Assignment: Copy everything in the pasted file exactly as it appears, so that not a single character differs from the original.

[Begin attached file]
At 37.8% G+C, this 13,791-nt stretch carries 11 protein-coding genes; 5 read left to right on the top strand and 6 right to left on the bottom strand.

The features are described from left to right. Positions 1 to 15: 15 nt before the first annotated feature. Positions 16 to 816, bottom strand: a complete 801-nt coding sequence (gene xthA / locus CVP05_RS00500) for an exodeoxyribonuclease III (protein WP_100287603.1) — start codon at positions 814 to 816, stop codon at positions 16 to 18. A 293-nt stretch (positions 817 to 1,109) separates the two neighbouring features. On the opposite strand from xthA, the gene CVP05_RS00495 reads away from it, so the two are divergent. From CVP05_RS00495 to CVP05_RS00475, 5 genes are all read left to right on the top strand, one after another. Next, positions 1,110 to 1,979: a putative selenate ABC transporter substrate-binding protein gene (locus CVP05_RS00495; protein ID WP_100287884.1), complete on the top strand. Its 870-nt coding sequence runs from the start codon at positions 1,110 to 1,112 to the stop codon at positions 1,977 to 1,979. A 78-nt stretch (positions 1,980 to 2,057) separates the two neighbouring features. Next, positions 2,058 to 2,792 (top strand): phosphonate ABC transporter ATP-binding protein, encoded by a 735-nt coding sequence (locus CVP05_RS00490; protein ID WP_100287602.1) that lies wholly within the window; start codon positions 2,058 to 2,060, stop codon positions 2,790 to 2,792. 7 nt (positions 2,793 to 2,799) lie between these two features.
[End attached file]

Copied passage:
At 37.8% G+C, this 13,791-nt stretch carries 11 protein-coding genes; 5 read left to right on the top strand and 6 right to left on the bottom strand.

The features are described from left to right. Positions 1 to 15: 15 nt before the first annotated feature. Positions 16 to 816, bottom strand: a complete 801-nt coding sequence (gene xthA / locus CVP05_RS00500) for an exodeoxyribonuclease III (protein WP_100287603.1) — start codon at positions 814 to 816, stop codon at positions 16 to 18. A 293-nt stretch (positions 817 to 1,109) separates the two neighbouring features. On the opposite strand from xthA, the gene CVP05_RS00495 reads away from it, so the two are divergent. From CVP05_RS00495 to CVP05_RS00475, 5 genes are all read left to right on the top strand, one after another. Next, positions 1,110 to 1,979: a putative selenate ABC transporter substrate-binding protein gene (locus CVP05_RS00495; protein ID WP_100287884.1), complete on the top strand. Its 870-nt coding sequence runs from the start codon at positions 1,110 to 1,112 to the stop codon at positions 1,977 to 1,979. A 78-nt stretch (positions 1,980 to 2,057) separates the two neighbouring features. Next, positions 2,058 to 2,792 (top strand): phosphonate ABC transporter ATP-binding protein, encoded by a 735-nt coding sequence (locus CVP05_RS00490; protein ID WP_100287602.1) that lies wholly within the window; start codon positions 2,058 to 2,060, stop codon positions 2,790 to 2,792. 7 nt (positions 2,793 to 2,799) lie between these two features.